If the EU, the largest union in the world, is serious about its commitments and political and economic weight, it should become more serious and stop playing this asymmetric game controlled by one man. It should do this in closer cooperation with the United States. It should stop claiming that it has no alternative but to allow Lukashenka to ski in Europe's resorts, legitimise him in front of his scared population, and give him financial and other assistance to prolong his autocratic regime.
It would be more than a moral hazard if EU leaders were to decide this autumn to essentially accept Lukashenka's increased brutality as the cost of doing business. If EU leaders could focus on using their power effectively, rather than pointing to their own weaknesses, there is a good chance that the largest union in the world would be able to adjust its policy and come out with more uplifting approaches toward its small Eastern neighbour.
The upcoming presidential election period in Belarus, connected with a re-evaluation of EU engagement policy, offers numerous incentives and instruments for reintroducing strict conditionality toward Lukashenka's regime.
We should remind ourselves of what worked in stopping similar autocrats during the last two decades. In all cases, brave local people, who were fed up with endless lies and manipulation, received foreign diplomatic, political, moral, material and financial support to help rid them of their nefarious manipulators. In all democratic breakthroughs in Central and Eastern Europe over the last 20 years, it came as a surprise for the West that these autocrats were defeated.
We should be prepared for the fact that Lukashenka will be defeated as well. Belarus and the Belarusians are changing. For two decades, Belarus has continued to emerge as an independent country. That independence is increasingly beyond doubt, and now Belarusians have started asking the question of what kind of Belarus they want to live in.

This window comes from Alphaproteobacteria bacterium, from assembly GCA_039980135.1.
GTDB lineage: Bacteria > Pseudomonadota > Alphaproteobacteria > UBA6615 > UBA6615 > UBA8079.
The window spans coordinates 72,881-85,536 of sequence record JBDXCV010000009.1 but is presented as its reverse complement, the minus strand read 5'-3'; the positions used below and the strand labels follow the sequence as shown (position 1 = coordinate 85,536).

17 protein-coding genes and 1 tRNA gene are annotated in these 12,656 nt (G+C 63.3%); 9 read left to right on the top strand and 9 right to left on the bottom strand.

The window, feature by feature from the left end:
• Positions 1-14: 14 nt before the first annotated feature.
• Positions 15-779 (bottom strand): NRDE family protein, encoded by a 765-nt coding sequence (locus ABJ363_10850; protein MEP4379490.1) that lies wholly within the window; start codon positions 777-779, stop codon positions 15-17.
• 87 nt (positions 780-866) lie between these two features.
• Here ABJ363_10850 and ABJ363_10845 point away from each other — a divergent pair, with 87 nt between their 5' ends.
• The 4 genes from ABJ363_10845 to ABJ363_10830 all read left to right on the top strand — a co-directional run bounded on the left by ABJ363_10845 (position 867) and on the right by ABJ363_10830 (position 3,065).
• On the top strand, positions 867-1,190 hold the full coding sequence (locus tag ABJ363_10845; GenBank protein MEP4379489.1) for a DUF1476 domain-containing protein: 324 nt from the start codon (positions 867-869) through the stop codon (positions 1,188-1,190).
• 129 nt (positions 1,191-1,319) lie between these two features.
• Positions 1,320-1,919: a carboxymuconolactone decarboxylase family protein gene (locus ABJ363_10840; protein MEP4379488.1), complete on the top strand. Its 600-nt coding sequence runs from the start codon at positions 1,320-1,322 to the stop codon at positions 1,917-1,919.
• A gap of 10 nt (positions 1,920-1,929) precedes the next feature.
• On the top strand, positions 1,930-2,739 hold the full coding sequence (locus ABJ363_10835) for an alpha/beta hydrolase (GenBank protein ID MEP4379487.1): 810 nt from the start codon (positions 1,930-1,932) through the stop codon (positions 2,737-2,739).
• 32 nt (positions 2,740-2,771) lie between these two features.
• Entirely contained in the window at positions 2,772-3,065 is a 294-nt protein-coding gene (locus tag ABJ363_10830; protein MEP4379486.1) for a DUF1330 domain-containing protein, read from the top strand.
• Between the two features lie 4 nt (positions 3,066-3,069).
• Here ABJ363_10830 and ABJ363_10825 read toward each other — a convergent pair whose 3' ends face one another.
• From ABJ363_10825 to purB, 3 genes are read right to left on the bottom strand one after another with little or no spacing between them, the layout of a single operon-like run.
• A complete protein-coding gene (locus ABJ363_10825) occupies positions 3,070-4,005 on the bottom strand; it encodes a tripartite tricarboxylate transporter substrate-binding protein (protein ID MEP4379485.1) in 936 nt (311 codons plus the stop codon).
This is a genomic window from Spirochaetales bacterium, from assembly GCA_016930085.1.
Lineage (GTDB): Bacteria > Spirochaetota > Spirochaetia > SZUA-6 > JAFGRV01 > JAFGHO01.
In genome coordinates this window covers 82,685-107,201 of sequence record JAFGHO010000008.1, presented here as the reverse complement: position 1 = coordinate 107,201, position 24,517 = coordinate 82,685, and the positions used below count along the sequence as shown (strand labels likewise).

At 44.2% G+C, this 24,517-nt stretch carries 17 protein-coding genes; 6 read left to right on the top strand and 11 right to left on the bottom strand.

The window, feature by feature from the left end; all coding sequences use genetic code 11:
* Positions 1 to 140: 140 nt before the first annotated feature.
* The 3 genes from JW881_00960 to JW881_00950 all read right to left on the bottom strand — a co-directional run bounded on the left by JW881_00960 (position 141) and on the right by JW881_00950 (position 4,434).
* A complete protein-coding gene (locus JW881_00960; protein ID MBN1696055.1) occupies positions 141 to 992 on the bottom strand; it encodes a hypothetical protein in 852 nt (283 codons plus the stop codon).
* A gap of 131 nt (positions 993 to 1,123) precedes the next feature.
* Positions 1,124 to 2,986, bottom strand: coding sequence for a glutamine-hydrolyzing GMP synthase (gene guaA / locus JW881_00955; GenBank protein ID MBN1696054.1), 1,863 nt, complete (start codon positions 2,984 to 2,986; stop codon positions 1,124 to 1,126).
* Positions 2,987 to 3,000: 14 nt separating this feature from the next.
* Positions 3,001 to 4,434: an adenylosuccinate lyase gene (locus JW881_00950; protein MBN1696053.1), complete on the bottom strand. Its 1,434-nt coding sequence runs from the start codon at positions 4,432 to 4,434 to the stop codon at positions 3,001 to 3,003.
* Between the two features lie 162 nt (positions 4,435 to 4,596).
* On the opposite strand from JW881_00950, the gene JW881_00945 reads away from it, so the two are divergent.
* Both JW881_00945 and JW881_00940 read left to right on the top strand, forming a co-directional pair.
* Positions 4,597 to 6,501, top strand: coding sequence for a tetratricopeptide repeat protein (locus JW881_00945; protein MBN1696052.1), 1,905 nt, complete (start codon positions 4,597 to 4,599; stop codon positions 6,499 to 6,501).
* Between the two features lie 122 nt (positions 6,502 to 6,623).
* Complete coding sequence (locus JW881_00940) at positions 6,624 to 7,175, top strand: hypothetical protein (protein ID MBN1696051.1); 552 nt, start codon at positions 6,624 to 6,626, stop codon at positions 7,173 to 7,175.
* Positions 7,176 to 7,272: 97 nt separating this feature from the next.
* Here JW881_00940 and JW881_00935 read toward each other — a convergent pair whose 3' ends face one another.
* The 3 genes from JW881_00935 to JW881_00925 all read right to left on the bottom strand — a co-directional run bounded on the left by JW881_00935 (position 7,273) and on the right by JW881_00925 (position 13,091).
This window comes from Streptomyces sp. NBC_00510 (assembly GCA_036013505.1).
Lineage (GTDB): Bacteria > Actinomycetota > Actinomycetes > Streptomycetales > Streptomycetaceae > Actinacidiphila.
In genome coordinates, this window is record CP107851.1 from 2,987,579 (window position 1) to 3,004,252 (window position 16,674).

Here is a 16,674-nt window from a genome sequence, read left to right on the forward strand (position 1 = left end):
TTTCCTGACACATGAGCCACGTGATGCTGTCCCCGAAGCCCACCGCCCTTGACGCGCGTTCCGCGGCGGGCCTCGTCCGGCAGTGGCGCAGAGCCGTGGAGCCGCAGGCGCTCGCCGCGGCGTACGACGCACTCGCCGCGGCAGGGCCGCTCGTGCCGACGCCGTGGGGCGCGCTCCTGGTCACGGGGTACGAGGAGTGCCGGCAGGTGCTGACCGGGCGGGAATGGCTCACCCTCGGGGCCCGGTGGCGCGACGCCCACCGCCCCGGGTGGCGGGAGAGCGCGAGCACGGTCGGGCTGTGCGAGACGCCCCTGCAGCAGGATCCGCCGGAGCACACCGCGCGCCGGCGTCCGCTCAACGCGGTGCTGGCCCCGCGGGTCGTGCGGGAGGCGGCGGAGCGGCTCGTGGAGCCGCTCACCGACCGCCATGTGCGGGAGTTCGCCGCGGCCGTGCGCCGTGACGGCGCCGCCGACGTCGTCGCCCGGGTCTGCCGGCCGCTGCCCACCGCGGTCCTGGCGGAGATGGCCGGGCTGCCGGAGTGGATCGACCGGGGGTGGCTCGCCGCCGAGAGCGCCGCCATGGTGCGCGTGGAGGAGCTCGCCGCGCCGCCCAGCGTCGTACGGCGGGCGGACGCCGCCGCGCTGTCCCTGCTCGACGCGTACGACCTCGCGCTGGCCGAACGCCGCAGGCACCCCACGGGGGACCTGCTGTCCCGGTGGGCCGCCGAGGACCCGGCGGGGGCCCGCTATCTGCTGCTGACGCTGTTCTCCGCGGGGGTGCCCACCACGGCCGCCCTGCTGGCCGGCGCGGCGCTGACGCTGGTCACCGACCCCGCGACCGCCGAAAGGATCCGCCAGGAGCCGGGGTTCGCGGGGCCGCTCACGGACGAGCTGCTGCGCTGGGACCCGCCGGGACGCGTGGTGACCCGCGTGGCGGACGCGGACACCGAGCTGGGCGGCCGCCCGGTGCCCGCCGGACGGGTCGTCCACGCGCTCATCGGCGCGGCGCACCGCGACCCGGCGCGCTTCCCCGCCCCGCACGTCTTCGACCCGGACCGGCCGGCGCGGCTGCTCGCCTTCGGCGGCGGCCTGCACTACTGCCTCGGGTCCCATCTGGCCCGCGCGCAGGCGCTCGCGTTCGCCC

This will make it increasingly more difficult for Lukashenka to keep his people calm and resigned to a fate that has him staying at the top. The opposition is far less weak than it seems on the surface. Lukashenka, supported until recently by Russia, has simply adjusted his environment much more brutally than have other autocrats in this part of the world.
The courage and resistance of countless Belarusians should give us hope, and demand from us that we encourage and support those working to liberaliwe Belarus and end its self-imposed isolation.
It is unlikely that Lukashenka's departure from power will take place via a standard electoral process. He is too scared to let that happen and lose. And for good reasons. Domestic dissatisfaction is growing, and Russia is losing patience with his arrogant behaviour. The names of current nationwide civic movements in Belarus contain words like 'freedom,' 'Europe', and 'truth' (among them are the Movement for Freedom, the opposition group European Belarus and the Tell the Truth! campaign).
One can only speculate, but the fate of Lukashenka's Kyrgyz comrade Kurmanbek Bakiyev, to whom he provided asylum recently, provides an interesting scenario for the future destiny of such abusers of power."